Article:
“Mister, I’ve been converted five times. Billy Sunday, Reverend Biederwolf, Gypsy Smith, and twice by Sister Falconer. I get terrible drunk, and then I get good and saved. Both of them done me a powerful lot of good – gettin’ drunk and gettin’ saved.”
Burt Lancaster was awesome. He was the kind of man’s man that existed in the Hollywood of the 50s and 60s, and just doesn’t exist these days. You believe his characters are hard drinkin’, hard brawlin’, hard lovin’ tough nuts, because Lancaster himself seems like he was capable of some hard drinkin’, hard brawlin’, hard lovin’ tough nuttery. I’m not saying that’s the kind of thing men should aspire to in the modern age, I’m just saying it lead to a certain kind of leading main back in the day that I think Hollywood misses in 2014. And I don’t know if that side of Lancaster was ever put to better use than it is in Elmer Gantry.
He loves his booze, he loves his women, and he loves riding the rails, but none of that stops Elmer Gantry (Lancaster) from preaching the word of his lord and savior. Initially, he parties hard at night, while using his gift of the gab to sell dodgy appliances by day. Christ and consumerism is the combo he exploits to make a buck. Then, he stumbles across the tent revival church of Sister Sharon Falconer (Jean Simmons). Talking his way into her inner circle, Elmer becomes an integral part of the organisation. While he preaches the fire and brimstone that scares everyone into thinking they’re doomed, Sister Falconer is there offering the comfort salvation.
After converting small town rubes and hicks, they arrive in Zenith, a major city that should be a little less susceptible to their smoke and mirrors. But it turns out, more people just means more exposure. And as local newspaper man Jim Lefferts (Arthur Kennedy) tries to reveal the church as a scam, the spin doctor skills of Elmer and Sharon only become more and more effective. Every time it seems like Elmer’s less than savory past might come back to bite him in the ass, he only finds more ammunition for his rabble rousing preaching.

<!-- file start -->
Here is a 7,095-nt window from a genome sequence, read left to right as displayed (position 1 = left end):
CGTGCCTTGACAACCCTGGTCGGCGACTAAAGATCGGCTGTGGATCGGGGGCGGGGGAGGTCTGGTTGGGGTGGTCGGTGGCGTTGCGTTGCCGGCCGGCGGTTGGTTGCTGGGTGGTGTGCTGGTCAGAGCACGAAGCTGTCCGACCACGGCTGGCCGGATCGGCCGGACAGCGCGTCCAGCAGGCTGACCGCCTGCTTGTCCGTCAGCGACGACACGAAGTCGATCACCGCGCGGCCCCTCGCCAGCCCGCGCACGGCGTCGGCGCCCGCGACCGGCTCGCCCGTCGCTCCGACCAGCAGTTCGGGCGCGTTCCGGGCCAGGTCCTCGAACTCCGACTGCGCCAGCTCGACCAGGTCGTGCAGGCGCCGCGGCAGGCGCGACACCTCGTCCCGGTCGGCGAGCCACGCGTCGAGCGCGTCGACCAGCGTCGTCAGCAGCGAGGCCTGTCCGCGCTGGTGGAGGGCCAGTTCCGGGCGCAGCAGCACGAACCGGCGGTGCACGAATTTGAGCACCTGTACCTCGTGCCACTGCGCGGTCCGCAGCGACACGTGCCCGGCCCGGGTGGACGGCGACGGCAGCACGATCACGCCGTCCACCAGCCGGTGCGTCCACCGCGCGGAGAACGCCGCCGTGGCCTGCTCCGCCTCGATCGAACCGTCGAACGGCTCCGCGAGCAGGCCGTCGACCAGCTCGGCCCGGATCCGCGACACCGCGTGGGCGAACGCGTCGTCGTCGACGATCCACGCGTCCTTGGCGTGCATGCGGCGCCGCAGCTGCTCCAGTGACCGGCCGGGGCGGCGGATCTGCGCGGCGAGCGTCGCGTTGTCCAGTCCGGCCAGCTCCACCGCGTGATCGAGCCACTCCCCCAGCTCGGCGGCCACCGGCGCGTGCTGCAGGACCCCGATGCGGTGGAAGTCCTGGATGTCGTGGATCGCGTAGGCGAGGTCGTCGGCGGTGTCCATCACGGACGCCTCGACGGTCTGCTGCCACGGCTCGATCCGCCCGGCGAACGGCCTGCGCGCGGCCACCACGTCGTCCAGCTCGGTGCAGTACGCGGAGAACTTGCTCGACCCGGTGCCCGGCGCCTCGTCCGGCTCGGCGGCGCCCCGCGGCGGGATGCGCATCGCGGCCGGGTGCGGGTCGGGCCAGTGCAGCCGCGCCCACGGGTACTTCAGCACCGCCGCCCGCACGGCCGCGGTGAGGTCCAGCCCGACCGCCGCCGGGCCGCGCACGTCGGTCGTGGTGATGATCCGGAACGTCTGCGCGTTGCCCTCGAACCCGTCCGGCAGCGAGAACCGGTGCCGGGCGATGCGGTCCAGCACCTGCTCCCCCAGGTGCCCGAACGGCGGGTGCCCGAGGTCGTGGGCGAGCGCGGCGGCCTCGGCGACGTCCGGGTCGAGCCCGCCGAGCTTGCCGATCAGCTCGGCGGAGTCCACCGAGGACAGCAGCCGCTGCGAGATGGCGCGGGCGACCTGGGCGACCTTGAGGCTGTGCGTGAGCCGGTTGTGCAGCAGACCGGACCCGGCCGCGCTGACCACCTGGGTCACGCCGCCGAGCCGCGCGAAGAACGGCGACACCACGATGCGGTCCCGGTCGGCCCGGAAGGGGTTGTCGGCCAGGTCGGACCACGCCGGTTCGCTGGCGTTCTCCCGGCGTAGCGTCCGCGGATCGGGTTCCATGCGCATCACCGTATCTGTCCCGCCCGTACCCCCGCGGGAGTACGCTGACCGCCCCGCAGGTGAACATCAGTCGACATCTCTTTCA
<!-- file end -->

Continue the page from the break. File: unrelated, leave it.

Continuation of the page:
Elmer Gantry comes with a disclaimer at the beginning, urging viewers to make sure no impressionable children are allowed to watch. And while it seems pretty tame and almost naively cute in the modern world, it is a pretty dark, unrelenting story. I can’t think of another movie from this period that has so many prostitutes, brothels and general “moral decay”, delivered in a way that is never judgmental or preachy. Sure, Elmer’s hypocrisy is judged harshly, but it’s almost like the message of Elmer Gantry is, booze and whore around all you like, just own it.
Burt Lancaster was awesome. And Elmer Gantry might just be the best display I’ve ever seen of his hard drinkin’, hard brawlin’, hard lovin’ tough nut machismo. There’s a serious, dark story about religion, faith, manipulation and trust at its core. But while some of that has become a little dated and cornily quaint in the six and half decades since its release, Lancaster’s performance is as badass as ever.